Kevin Christensen

"You mean the hole?" said the man standing in the doorway of his SeaTac townhome. His Hummer was parked in the driveway. He was friendly—he'd answered the door for a stranger and he was sharing his honest opinion of the four-acre sculpture next door. "It's a hole. I guess some people are really into it."

A hundred years ago, this hole was an open gravel pit. Gravel is not just gravel; it is the basic building block of development, used in a hundred different ways on every construction project. Thousands of years of restless glacial ice left the land of Western Washington—known mainly for coal and lumber—also stuffed with gravel. Geologists say some of the best gravel deposits in the country are here, and the material is pulled out of the earth from giant pits in places like DuPont (south of Tacoma).

Mining on this particular "hole" in what is now SeaTac (which incorporated in 1990) stopped in the 1940s. The pit lay abandoned on a hillside overlooking the farmland of the Kent valley with a spectacular view of Mount Rainier until 1979, when the King County Arts Commission asked an artist to turn it into an artwork. Untitled (Johnson Pit #30) by Robert Morris is probably the first permanent land-reclamation sculpture in the nation and perhaps the world, since large-scale land art, or earthwork, is like jazz or abstract expressionism—it's an American creation.

Morris bristled at the idea that an artist's role was to clean up after industry. In what became a famous speech about Johnson Pit #30, he sought to disillusion those who would "suppose that artists hired to work in industrially blasted landscapes would necessarily and invariably choose to convert such sites into idyllic and reassuring places, thereby socially redeeming those who wasted the landscape in the first place." Morris relandscaped the pit by adding pleasing concentric terraces descending to the base. But he also left rows of blackened tree stumps at the top, as a reminder of destruction.

The artist's defiant words are etched into the informational plaque at the entrance to Johnson Pit #30; the plaque also describes the site as "remote" and "contemplative." That was true in 1979. But Johnson Pit #30 now sits awkwardly between teeming, winding colonies of townhomes, all built within the last 10 years (some within the last three years, still containing their pioneer residents) and bearing names that refer to the river valley below and its mountain views: The Heights at Ridgeview, Creekside New Homes, Valley View Condominiums, River Ridge Community, Viewcrest Condos. "Total Privacy in Every Room!" is the advertisement for one unit for sale for $229,000. Seen from the top of the pit, these tightly ordered, monochromatic complexes—each with a row of flags at its entrance, like a little nation—look like toy neighborhoods. In the distance, past all the gleaming new pavement, there's one lone red barn left.

The history in this scene is so transparent that it feels like a film set. But beyond clichés about evil Hummer owners and defiant artists and disappearing farmers, what would the plot really be? And do the people here know that they're living with a renowned work of art that set out to be contentious?

"I might prefer to ask the work what it thinks of all those people building houses and living near it," the artist wrote in an e-mail response to the idea of asking the neighbors their opinions of the earthwork in their midst. Now 79 years old, Morris is a towering figure in art history; one of Seattle Art Museum's prized 20th-century possessions is his 1961 Box with the Sound of Its Own Making, a plain but finely crafted wood box with a recording of the process of the artist sawing, hammering, and sanding it into being.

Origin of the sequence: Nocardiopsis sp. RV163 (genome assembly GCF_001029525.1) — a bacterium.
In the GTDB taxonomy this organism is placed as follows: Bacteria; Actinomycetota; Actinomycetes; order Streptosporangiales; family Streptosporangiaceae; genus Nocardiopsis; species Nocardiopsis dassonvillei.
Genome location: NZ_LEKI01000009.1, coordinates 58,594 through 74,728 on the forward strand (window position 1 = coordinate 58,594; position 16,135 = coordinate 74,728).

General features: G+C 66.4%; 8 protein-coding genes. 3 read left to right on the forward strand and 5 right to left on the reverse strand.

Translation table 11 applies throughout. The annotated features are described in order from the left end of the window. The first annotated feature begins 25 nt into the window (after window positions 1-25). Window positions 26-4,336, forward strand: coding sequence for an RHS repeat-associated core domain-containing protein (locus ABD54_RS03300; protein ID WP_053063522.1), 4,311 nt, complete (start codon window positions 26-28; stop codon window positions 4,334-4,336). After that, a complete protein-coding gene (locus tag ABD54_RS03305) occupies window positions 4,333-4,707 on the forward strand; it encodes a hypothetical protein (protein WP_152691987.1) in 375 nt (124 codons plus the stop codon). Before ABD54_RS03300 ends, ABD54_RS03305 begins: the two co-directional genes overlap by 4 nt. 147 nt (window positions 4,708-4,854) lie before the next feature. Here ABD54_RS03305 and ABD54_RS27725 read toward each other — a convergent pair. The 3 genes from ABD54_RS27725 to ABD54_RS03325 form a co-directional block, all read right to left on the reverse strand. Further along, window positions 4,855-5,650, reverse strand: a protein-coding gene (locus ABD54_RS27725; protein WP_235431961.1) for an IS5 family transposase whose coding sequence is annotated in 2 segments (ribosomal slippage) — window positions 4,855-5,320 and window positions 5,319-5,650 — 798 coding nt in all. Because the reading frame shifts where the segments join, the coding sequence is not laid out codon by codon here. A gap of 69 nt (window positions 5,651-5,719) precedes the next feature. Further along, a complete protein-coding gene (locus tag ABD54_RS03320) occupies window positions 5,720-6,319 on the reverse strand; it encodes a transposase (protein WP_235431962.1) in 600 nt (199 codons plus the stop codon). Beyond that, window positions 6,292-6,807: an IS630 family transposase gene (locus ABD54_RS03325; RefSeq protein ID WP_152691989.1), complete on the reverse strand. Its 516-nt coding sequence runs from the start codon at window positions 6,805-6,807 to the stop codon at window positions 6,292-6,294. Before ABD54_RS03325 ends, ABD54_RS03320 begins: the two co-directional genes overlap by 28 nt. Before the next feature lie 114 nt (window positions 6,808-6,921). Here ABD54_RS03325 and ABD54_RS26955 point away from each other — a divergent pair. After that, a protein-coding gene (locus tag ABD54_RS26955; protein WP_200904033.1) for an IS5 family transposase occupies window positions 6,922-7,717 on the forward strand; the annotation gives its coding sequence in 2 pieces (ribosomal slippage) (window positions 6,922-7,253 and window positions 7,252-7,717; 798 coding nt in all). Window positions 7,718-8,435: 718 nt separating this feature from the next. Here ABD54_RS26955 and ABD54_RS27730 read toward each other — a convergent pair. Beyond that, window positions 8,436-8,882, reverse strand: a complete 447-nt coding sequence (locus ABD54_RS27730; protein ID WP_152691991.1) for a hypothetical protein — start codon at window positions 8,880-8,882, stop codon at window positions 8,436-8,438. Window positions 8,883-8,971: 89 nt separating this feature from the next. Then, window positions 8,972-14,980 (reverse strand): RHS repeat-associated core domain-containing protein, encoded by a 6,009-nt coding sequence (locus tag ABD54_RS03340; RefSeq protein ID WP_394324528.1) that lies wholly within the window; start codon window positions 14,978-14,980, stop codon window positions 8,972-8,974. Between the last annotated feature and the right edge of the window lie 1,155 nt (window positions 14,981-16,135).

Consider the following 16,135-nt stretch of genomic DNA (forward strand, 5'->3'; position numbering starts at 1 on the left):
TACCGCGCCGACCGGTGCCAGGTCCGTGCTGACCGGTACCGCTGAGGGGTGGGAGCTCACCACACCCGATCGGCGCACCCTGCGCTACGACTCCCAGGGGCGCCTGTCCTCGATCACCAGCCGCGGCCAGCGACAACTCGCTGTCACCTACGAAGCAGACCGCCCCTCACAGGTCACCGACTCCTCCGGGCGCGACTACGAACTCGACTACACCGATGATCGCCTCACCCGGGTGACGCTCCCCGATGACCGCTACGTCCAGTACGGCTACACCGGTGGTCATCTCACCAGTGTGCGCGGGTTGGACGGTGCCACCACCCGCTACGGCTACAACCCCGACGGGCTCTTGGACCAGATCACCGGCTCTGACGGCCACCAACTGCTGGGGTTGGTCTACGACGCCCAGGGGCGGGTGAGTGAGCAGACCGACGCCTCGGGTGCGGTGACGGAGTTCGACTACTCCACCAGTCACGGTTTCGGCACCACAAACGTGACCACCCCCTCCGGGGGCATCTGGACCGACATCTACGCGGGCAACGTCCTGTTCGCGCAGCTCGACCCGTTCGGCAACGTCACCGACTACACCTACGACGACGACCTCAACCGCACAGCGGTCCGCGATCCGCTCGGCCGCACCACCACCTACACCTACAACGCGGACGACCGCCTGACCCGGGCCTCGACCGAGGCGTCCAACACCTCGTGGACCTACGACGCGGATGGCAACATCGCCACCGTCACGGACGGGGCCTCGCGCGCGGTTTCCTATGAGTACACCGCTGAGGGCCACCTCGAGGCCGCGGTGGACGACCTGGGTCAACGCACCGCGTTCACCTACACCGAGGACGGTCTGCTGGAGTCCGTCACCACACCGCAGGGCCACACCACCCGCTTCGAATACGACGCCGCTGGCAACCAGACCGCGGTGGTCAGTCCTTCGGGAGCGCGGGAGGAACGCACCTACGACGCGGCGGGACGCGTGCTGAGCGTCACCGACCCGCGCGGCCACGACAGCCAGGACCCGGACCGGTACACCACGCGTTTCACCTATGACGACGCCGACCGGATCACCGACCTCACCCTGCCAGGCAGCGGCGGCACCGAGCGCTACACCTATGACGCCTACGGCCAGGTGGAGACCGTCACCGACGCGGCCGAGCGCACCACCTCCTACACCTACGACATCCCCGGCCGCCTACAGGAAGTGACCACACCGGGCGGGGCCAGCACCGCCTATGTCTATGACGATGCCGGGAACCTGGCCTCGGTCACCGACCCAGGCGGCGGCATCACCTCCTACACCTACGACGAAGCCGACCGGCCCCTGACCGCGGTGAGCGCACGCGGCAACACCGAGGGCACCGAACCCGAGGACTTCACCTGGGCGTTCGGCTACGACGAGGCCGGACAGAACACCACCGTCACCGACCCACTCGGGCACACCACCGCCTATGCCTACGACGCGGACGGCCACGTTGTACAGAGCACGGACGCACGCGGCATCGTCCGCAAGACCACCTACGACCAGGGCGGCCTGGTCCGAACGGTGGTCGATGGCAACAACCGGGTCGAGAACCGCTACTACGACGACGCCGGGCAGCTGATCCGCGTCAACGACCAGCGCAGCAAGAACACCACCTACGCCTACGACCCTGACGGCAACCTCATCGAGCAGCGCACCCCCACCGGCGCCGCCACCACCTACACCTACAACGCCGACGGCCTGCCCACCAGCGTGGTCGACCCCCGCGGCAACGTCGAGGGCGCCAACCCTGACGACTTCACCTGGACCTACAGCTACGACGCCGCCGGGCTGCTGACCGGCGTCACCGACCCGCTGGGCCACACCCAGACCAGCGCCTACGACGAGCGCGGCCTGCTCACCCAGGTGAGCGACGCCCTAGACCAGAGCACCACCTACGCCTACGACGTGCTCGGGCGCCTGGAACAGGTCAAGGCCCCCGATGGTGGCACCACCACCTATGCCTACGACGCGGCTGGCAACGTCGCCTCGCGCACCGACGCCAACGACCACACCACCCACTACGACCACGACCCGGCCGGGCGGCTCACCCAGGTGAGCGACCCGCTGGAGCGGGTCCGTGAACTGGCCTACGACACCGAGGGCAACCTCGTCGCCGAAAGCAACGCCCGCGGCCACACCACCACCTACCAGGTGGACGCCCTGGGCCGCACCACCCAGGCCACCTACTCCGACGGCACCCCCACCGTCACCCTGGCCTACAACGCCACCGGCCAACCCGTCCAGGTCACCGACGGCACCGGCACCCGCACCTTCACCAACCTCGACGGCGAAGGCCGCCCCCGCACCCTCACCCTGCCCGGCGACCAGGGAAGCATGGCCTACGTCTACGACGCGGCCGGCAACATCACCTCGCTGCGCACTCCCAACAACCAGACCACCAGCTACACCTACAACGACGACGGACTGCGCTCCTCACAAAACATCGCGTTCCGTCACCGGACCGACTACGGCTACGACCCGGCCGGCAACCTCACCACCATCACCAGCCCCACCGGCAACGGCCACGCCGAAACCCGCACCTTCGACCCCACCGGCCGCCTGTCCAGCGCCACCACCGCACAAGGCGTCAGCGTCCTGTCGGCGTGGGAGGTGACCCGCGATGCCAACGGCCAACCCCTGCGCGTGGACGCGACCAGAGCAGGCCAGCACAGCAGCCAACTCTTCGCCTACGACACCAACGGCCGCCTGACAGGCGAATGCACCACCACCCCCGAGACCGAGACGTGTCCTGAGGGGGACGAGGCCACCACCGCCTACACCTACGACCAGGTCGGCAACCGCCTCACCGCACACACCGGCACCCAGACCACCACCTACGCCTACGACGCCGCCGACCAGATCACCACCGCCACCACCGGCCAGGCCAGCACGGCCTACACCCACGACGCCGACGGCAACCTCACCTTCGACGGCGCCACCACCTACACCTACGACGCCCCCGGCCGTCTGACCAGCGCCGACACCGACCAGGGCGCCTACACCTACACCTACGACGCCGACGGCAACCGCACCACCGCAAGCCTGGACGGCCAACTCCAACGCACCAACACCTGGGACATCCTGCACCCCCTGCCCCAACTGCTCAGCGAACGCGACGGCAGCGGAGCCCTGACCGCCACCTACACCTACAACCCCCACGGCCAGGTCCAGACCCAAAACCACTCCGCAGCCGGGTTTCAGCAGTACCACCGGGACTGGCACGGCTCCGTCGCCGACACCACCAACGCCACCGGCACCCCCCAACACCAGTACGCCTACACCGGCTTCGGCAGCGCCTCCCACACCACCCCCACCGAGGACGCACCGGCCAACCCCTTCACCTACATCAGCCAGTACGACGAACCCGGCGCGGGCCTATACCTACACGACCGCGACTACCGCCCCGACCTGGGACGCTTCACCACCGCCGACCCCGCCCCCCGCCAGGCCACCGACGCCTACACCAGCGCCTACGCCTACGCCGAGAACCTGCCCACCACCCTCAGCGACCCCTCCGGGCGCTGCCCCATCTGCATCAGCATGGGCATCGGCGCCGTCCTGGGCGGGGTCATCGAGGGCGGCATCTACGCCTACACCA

Johnson Pit #30 has seen its share of those same sounds.

"When this work was built, nobody lived near it," his e-mail continued. "Even the view out into the valley was then mostly absent any industrial development. Now I believe that neither is the case. Whatever political edge the work once had, if any, has, I would guess, long ago washed out of it... As Du­champ noted some time ago, the artist makes the work and others tell him what it is. As we know, art changes over time, and the artist's intention is of no consequence to history's assessments."

Interviews with a dozen of Johnson Pit #30's neighbors who answered their doors or were caught walking to and from their cars revealed that the art is used mainly as a dog park and outdoor gym. Some owners park cars at the top and stay inside while releasing their dogs down into the pit to tire themselves out; the paths of the hilly slopes are perfect for workouts. The goats who come to clean up the blackberry brambles every year—brought in by the county arts agency that still owns and maintains the sculpture, 4Culture—make the biggest impression, not the sculpture itself, whose form is seen as either pleasant or odd or overlooked entirely. Few people had noticed the rows of tree stumps, and nobody knew what they were supposed to mean; nobody had read Morris's fighting words on the plaque.

"I don't know if people ever really consider what it is," said Bryan De Donato, a thirty­something IT consultant for Deloitte who bought his townhome—one of the few with an actual partial view of the earthwork—in 2005, when it was built. He was out on his doorstep with his new beagle puppy. "They just appreciate it for its beauty, and for hanging out and chilling."

Maybe that's the death of an earthwork: the moment it becomes like any other pocket park, just a pit-stop escape. But Johnson Pit #30 is rebuilt by its new environment. Rather than a primal shout in the woods, it's a comment spoken at close range about suburbia's blinkers. In some ways, it's louder than ever. The pit emits the sound of its own making, and reflects the clashing sounds of all human land use—if you just listen. recommended